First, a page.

Nepal/September 23, 2022/By: Pushpa Priya/Source: https://thehimalayantimes.com/
For Nepal, introducing a new education system has become crucial. The curriculum must be designed in a way that reflects both knowledge and spirituality to prepare students
Differences in culture make Eastern and Western education systems different. However, both the educational philosophies are concerned with the betterment of their students, communities and the nation as a whole. Despite the cultural differences though, the education systems of both eastern and western countries have their own strengths and weaknesses.
Eastern education instills values of self-discipline, obedience and diligence in the students. It focusses on the knowledge derived from religion, too, which helps them grow spiritually.
This education system prepares students to face life by helping them to internalise the importance of relationships through a humanistic approach. Loyalty is often observed among the students.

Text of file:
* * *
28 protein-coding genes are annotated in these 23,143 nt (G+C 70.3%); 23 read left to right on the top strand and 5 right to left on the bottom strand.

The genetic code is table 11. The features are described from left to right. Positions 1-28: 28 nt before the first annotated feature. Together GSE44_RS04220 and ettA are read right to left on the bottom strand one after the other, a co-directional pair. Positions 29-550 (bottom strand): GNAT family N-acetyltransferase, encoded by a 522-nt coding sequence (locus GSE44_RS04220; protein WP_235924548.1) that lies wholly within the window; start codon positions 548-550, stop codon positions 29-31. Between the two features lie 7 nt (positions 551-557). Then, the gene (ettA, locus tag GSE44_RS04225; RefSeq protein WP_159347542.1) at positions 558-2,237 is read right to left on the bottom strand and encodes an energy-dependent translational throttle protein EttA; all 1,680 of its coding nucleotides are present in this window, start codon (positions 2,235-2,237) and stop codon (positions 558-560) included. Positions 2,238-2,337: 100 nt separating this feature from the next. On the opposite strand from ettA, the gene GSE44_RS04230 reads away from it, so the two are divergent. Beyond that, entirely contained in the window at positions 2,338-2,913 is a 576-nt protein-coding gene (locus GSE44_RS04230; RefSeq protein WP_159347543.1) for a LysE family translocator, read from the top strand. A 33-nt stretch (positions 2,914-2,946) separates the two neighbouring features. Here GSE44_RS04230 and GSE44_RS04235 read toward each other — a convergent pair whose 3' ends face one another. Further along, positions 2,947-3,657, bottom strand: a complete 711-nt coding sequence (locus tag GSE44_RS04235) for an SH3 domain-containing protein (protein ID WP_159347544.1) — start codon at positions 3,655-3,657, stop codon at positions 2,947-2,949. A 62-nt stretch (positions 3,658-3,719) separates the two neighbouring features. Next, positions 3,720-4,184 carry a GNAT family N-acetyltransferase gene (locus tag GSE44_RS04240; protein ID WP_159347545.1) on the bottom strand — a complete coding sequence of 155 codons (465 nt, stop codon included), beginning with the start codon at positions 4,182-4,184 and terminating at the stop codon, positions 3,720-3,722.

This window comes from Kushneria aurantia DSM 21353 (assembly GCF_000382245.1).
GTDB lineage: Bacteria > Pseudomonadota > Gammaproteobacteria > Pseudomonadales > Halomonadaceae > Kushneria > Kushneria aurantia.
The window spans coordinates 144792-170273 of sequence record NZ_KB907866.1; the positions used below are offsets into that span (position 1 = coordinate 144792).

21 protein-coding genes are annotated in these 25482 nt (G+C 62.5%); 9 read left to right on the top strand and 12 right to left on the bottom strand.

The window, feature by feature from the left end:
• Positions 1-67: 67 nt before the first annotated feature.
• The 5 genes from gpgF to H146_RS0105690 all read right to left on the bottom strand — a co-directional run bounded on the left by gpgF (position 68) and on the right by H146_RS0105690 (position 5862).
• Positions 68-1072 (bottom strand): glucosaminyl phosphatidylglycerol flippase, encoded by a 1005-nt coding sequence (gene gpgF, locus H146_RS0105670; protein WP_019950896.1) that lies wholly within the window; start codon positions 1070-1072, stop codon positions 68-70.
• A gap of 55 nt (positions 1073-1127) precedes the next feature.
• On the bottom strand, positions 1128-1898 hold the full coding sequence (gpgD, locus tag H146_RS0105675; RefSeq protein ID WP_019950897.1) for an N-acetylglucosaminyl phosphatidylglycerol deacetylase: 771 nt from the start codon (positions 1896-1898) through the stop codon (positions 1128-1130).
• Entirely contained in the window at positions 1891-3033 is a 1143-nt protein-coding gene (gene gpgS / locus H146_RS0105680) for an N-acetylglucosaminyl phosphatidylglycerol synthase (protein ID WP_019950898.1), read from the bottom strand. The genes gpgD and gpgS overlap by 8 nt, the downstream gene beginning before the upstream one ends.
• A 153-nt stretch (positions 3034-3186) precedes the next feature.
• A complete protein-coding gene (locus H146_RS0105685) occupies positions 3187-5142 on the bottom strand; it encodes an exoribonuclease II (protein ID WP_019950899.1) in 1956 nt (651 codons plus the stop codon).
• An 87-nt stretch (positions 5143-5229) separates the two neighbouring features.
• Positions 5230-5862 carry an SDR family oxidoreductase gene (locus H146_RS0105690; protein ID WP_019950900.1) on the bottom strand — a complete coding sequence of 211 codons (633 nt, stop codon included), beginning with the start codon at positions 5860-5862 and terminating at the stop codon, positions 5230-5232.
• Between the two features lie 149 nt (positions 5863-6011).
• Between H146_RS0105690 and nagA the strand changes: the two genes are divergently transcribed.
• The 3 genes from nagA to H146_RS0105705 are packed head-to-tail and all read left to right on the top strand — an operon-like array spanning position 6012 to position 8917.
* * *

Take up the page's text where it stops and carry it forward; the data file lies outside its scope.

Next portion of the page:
Eastern education is more systematic with a standardised syllabus and timetable. For example, the integration of Buddhism and Confucianism supports the enhancement and adoration of familial goodness, respect and dedication of an individual towards the parents and teachers. Familial goodness is a major factor in experiencing world peace.Buddhist education is to attain a level of wisdom to get rid of pain and suffering.
The Buddha’s teachings help in understanding innate, perfect and ultimate wisdom, by which we understand there is no inherent difference among beings. Buddhism’s teaching consists of three major points – meditation, wisdom and discipline, and it considers the purity of the world to come from an individual’s inner purity, by which mind without discrimination binds the world in harmony with love and peace.
Confucian teaching comprises three main teachings. First, it is important to understand relations between humans as it helps to have a healthy and lovable relationship with the people. Second, it is important to have human connection with the universe in order to have love for nature and respect heavenly beings and spirits.